Can't get by on a tampon?

You're not alone.

Yes, normal periods exist. Those who suffer from Abnormal Uterine Bleeding (AUB) don’t have them.

"C'mon! Just use a tampon!"

What is a “normal” period?

Periods vary from person to person. However, there is an average when it comes to the amount of blood loss during menstruation.

*Bleeding before your first period (menarche), after menopause, or during pregnancy is not addressed in this overview of AUB

Typical menstruation

During typical menstruation, the uterus sheds 37-41mLs of blood over the first 5–7 days of the menstrual cycle

(2.5-2.7 tablespoons)

AUB menstruation

Women with AUB average between 100-130mLs over a variable number of days

(6.7-8.8 tablespoons)

So, women with AUB bleed about 3 times more than women who don’t have AUB.

(Are you thinking there is NO WAY you only shed 8 tablespoons? We hear you.)

One-third of outpatient visits to the gynecologist are for AUB

(During perimenopause that number rises to over 70%!)1

Chronic does not mean OK

Over time, many women accept or ignore symptoms of AUB. Some don’t have time to deal with it. Others can’t take off work to see a doctor or don’t believe there’s a treatment for them. While still others believe that it may be hereditary and there’s nothing that can be done.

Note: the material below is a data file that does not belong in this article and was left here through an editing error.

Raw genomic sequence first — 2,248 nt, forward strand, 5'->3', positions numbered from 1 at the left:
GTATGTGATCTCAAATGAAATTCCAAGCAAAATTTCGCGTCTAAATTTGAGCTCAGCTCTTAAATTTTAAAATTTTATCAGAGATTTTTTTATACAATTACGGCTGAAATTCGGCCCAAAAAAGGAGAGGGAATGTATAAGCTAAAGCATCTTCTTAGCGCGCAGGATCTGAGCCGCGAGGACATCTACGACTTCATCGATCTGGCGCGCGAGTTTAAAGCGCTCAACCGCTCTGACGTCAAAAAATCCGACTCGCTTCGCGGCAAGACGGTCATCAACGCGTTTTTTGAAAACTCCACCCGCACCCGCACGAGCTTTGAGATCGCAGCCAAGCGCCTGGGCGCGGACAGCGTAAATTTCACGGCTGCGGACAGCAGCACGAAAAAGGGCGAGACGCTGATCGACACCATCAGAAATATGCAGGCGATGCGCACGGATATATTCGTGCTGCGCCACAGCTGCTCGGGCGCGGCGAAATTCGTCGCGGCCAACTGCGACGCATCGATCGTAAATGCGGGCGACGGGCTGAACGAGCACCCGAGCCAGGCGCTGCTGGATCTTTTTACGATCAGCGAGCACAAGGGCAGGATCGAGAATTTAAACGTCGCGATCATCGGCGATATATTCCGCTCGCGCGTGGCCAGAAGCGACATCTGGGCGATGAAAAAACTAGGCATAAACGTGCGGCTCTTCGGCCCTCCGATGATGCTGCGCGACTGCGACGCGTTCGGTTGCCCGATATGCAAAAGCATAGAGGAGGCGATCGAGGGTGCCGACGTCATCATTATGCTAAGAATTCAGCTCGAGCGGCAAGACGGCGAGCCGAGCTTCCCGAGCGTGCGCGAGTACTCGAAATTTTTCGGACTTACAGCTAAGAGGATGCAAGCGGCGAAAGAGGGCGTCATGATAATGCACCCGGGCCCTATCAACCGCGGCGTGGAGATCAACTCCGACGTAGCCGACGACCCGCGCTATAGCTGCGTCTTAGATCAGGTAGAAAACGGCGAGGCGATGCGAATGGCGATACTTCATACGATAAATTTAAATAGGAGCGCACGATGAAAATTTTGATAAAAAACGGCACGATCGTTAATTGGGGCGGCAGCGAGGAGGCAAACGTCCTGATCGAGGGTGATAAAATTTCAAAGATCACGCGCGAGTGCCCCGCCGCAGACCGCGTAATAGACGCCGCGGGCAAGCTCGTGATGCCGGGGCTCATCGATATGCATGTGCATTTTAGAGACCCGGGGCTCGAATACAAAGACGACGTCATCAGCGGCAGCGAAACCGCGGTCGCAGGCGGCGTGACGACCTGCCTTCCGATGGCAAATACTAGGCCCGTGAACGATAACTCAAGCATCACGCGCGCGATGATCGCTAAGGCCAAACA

These are all reasons why women delay getting a diagnosis.

But imagine how much easier life would be, and how much better you would feel, if you knew what was causing your symptoms. And you knew which treatment options were the best fit based on your exact diagnosis.

How do doctors diagnose AUB?

It depends on the doctor.

If you’re seeing a general practitioner, blood work may be the first and only step before they refer you to a gynecologist. Blood work can include ruling out pregnancy, checking your blood’s clotting capabilities, testing for anemia and measuring your thyroid levels.

When you see a gynecologist, you’ll be able to have a more thorough exam, which should be based on the PALM-COEIN classification system. It sounds complicated, but PALM-COEIN actually simplifies your AUB diagnosis. And it makes sure that everyone is speaking the same language.

PALM-COEIN System

for Classification of Causes of AUB in the Reproductive Years.

P.A.L.M.

Polyps

Non-cancerous growths on the lining of the uterus and/or cervix

Adenomyosis

Endometrial tissue that is present within and grows into the muscular walls of your uterus

Leiomyoma (Fibroids)

Noncancerous growths of muscle in the uterus

Malignancy & Hyperplasia

Cancerous growths or atypical pre-cancerous endometrial tissue

C.O.E.I.N.

Coagulopathy

The blood’s ability to coagulate (form clots) is impaired

Ovulatory dysfunction

Abnormal, irregular (with ≤ 9 periods/year), or absent ovulation

Endometrial

Thickening of the lining of the uterus, or endometrium due to hormonal fluctuations

Iatrogenic

Caused by medical interventions (for example, the placement of an IUD) or certain medications

Not otherwise classified*

Rare conditions, or those not identifiable as related to the AUB symptoms